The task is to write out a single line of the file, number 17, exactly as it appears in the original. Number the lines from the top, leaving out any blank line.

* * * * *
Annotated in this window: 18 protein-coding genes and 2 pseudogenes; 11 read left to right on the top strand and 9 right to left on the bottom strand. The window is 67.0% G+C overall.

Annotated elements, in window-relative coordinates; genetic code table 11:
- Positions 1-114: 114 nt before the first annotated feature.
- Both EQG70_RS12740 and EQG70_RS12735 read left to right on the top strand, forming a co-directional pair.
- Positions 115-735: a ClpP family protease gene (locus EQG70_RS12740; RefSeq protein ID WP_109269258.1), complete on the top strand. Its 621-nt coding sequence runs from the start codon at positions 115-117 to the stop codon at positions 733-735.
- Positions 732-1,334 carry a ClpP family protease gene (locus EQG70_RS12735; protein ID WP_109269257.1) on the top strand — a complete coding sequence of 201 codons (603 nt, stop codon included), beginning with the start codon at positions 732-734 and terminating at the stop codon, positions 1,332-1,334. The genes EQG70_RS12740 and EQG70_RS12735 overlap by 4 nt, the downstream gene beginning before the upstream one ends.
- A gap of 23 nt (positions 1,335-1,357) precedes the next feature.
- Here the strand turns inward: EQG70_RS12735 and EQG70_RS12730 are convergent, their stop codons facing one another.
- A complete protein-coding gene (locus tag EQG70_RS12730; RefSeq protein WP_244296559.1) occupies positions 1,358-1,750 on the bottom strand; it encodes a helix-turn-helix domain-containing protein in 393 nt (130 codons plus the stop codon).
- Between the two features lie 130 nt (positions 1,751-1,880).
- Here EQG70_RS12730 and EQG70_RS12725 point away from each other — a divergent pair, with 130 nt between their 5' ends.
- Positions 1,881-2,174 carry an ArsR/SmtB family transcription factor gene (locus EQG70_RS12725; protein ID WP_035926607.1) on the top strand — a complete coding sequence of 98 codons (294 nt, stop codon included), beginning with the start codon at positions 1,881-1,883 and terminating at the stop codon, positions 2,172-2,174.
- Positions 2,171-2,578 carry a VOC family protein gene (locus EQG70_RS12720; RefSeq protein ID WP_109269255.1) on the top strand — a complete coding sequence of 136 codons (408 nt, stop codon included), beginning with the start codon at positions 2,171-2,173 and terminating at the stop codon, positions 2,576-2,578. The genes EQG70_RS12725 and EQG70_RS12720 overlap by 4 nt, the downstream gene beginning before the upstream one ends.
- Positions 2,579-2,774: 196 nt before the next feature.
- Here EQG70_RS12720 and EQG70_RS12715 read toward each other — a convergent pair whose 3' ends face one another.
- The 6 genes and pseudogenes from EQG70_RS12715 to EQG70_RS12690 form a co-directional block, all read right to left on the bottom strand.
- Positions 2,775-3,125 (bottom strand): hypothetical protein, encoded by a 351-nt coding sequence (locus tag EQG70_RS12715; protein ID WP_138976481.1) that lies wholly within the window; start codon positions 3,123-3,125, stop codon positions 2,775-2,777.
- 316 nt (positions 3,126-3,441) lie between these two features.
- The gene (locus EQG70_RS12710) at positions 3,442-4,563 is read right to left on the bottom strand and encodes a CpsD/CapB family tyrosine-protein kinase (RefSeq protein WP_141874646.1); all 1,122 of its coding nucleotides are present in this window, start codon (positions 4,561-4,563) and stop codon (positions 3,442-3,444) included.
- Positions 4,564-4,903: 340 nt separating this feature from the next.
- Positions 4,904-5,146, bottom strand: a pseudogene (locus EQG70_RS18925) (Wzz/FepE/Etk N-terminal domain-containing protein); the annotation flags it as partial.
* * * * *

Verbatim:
- Positions 2,775-3,125 (bottom strand): hypothetical protein, encoded by a 351-nt coding sequence (locus tag EQG70_RS12715; protein ID WP_138976481.1) that lies wholly within the window; start codon positions 3,123-3,125, stop codon positions 2,775-2,777.